Helen E. Nash, M.D.
Dr. Helen Nash spent her life advocating for and mentoring children and families in the City of St. Louis, serving as pediatrician to three generations of St. Louisans. She also trained, mentored, and inspired countless medical personnel over her storied career. Dr. Nash’s enthusiasm for learning and her strong belief in equality are reflected in her desire to create a scholarship to help students receive a college education.
On October 4, 2013, the first anniversary of her death, Dr. Nash’s nieces, Lauren Nash Ming and Dr. Alison Nash, finalized an endowment commitment to The Scholarship Foundation of St. Louis. The Helen E. Nash, M.D. Educational Trust Fund Scholarship will provide collegiate educational opportunity in the form of renewable scholarships to eligible students. As available, one or two graduating seniors from the City of St. Louis, who have demonstrated financial need and excelled academically, will be selected as the Helen E. Nash, M.D. Scholars. They will receive scholarships that will help fund tuition and expenses at four-year colleges or universities in Missouri.
Dr. Nash broke through gender and racial barriers during her career. After graduating from Spelman College in 1941, she was one of very few women attending Meharry Medical College in 1945. Upon completion of her pediatric residency at Homer G. Phillips Hospital in 1949, Dr. Nash was one of only four African-American physicians (and the only woman among them) invited to join the Washington University School of Medicine faculty, as well as the first African-American asked to join the St. Louis Children’s Hospital staff. An energetic, ambitious, and highly committed physician, Dr. Nash also started her private practice in 1949, while remaining on staff at Homer G. Phillips Hospital, serving as pediatric supervisor and associate director of pediatrics from 1950 to 1964. She was president of Children’s Hospital attending staff from 1977 to 1979. Dr. Nash retired from private practice and her faculty position in 1993. She then served as dean of minority affairs for Washington University School of Medicine from 1994 to 1996.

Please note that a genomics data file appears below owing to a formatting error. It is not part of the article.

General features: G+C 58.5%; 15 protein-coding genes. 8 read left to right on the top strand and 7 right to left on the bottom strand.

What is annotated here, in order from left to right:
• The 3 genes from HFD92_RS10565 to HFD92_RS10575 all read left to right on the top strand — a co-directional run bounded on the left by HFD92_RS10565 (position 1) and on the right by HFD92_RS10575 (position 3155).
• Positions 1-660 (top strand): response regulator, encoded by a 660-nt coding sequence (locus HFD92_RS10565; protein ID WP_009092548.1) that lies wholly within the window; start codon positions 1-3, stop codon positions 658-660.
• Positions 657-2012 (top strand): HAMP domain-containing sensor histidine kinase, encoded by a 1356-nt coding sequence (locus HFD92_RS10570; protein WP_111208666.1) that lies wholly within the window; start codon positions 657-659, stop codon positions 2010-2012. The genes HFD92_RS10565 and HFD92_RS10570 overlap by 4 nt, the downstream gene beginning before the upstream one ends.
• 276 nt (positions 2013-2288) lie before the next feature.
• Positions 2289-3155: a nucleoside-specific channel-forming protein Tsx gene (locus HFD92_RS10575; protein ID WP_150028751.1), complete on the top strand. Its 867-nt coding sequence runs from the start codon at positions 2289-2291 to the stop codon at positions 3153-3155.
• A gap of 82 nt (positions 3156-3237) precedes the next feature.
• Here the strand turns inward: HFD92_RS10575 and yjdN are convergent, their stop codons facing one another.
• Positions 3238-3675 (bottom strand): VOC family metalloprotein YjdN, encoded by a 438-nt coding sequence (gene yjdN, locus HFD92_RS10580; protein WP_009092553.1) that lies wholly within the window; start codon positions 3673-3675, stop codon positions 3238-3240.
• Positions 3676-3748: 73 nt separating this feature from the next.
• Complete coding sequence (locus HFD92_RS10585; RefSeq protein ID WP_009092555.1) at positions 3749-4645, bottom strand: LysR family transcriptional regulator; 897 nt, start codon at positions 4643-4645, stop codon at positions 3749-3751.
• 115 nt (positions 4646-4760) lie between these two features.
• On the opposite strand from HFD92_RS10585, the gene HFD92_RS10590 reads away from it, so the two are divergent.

Helen Nash followed in her father, Dr. Homer E. Nash, Sr.’s footsteps in pursuing a medical career. He was a general practitioner in Atlanta. Her younger brother, Dr. Homer E. Nash, Jr., and her niece, Dr. Alison Nash, followed Helen into pediatrics. Dr. Alison Nash said of her aunt, “She set very high standards for herself and the people around her. Consequently, she was very clear that she not only wanted to practice medicine, she also wanted access to cutting edge research, and to make an impact on the future of medicine by teaching and mentoring new physicians. Helen refused to let others marginalize her, even when that meant facing extreme prejudice and bigotry. She loved her patients and pushed institutions to change to improve children’s health and lives.”